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Ireland's queen of chess likes to keep life in check

'I think you have to be slightly mad." Una O Boyle is talking about what makes a really good chess player and she reckons eccentricity helps. "I think I'm a bit bonkers and there's a part of my brain that just connects with chess, whatever that is."

She should know. Today Una is competing for Ireland in the biennial Chess Olympiad, which is taking place in Dresden, Germany, until November 25.

"It's good to represent your country at something," she says. "And I'm glad to be representing women as well, because chess tends to be male dominated."

Una, from Duleek, Co Meath, is 42 but looks at least 10 years younger. "I hate talking about my age," she says, "because people are always judged on it."

She has been playing chess since she was eight. "My father taught me how to play it and I was hooked," she says. "It's a brilliant exercise in sharpening your concentration."

A product designer by trade, she has made her hobby pay dividends financially in recent years: she teaches chess through Irish in a plethora of Gaelscoileanna around Dublin and is about to publish an Irish-language book, Ficheall (the Gaelic word for chess), which explains the rules of chess to youngsters.

"The great thing about chess is that often the slower kids or the dyslexic ones can be much better at it than the so-called sharper ones," she says. "And it's great when they find an activity like this that challenges them in a way they haven't been challenged before."

Her own talent for chess had manifested itself by the time she was "11 or 12, and able to beat people much older".

From then on, she started competing in chess events, although she admits that she could have excelled at an earlier age had she been more diligent.

"You need to be able to keep your concentration after two or three hours, but that's when I start getting fidgety and want to do something else."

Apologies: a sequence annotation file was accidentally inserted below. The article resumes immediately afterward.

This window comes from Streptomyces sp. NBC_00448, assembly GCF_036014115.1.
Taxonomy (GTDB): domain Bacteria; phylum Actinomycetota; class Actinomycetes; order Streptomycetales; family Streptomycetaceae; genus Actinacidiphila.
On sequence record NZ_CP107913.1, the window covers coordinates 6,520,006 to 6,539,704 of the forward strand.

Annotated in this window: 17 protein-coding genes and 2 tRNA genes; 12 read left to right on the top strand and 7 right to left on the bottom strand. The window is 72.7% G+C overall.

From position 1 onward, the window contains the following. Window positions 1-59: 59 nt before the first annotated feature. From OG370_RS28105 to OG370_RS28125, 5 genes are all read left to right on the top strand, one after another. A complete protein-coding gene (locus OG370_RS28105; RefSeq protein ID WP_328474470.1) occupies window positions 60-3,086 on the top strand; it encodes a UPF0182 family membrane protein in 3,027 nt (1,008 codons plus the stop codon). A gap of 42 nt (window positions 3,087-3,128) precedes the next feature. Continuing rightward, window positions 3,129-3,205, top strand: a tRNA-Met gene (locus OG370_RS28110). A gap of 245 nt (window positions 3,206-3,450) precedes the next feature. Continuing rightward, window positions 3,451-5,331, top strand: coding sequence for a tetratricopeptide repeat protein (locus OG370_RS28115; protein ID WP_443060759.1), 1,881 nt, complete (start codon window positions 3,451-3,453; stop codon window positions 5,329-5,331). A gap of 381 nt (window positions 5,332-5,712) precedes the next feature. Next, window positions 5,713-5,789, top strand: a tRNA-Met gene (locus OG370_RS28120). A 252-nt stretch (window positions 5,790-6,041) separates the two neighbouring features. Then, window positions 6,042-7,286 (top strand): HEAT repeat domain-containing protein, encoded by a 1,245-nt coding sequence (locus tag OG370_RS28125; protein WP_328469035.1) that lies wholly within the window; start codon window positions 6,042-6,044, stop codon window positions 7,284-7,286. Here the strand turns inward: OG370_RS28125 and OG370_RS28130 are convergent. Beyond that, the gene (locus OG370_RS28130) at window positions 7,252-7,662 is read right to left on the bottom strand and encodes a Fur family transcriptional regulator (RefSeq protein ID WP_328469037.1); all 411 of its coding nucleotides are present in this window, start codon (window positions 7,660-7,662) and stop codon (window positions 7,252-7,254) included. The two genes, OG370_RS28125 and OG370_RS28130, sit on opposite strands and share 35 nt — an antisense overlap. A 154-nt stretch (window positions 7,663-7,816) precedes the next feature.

Unlike many of the big names of chess, she says she is not obsessed with the game. "Obviously, there is a danger if you are obsessed with one thing that you won't lead a balanced life. If you play chess for six hours a day, you're not going to be as rounded as you probably should be."

She cites the example of Bobby Fischer -- the US chess prodigy of the 1970s -- who became obsessed with cults and made frequent anti-American and anti-Semitic comments. He died a recluse in Iceland earlier this year.

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Her hero is Garry Kasparov, who is generally seen as the greatest chess player of all time, and she is listed among his 'friends' on his MySpace site. "Now, he's a rounded individual!"

Kasparov retired from chess three years ago and was a contender against Vladimir Putin for the Russian presidential election earlier this year but subsequently withdrew his nomination.

For some, Una O Boyle is better known for her music and she cites it, chess and the Irish language as the three loves of her life.

It's not easy to describe her style of music although an online review captures her style well: "Kate Bush meets Enya -- but with a sense of humour."

She's certainly not a conventional singer-songwriter: the subject of one of her first songs was venereal diseases, not the sort of topic that budding Carole Kings would touch.

Her compositions have recently been turned into a musical called Opening Nights by teachers at Our Lady's College, Drogheda, one of the schools she has taught at. "They have done such a good job with the songs," she says, clearly moved. "I'm very flattered."

And she has been a member of the now defunct cult Celtic act Hyper[borea] -- a band that combined moody electronic music with Irish vocals.

"I think the Irish can work so much better with electronic music like that -- words 'as Gaeilge' sound better, more mysterious than English ones for atmospheric music."

Her own compositions are sung in English, rather than Irish. She plays piano and keyboard and picked up the basics from her father Enda, a jazz pianist.

Although she has spent many years working on her craft, she's hardly a household name. "I've no interest in being famous," she says. "I just want to write songs on my own terms and if people like them, great. If not, it's not the end of the world. I'm happy when people come along to see me perform or hear my songs on my website and leave a nice message. I don't think the stuff I write is the sort of music to appeal to everyone anyway."

Una -- a member of the Rathmines Chess Club in Dublin -- knuckled down to practice sessions for the Olympiad. Training for chess involves studying classic games from the past and playing strong opponents online.

"The internet has made chess really interesting because you get to compete against people from all over the world that really test you. Like anything, if you want to get better, you've got to play against people that are slightly better than you -- that can improve your game no end."

She says she will do as well as she can, but admits that the competition -- especially from the former Eastern Bloc -- is fierce. "I'll be up against some serious players, but you never know your luck."

Her appearance at her first Olympiad is tinged with sadness. Her father, to whom she was especially close, died last year.

"He was a wonderful, inspirational man and I'm sure he will be looking down at me. I miss him so much."

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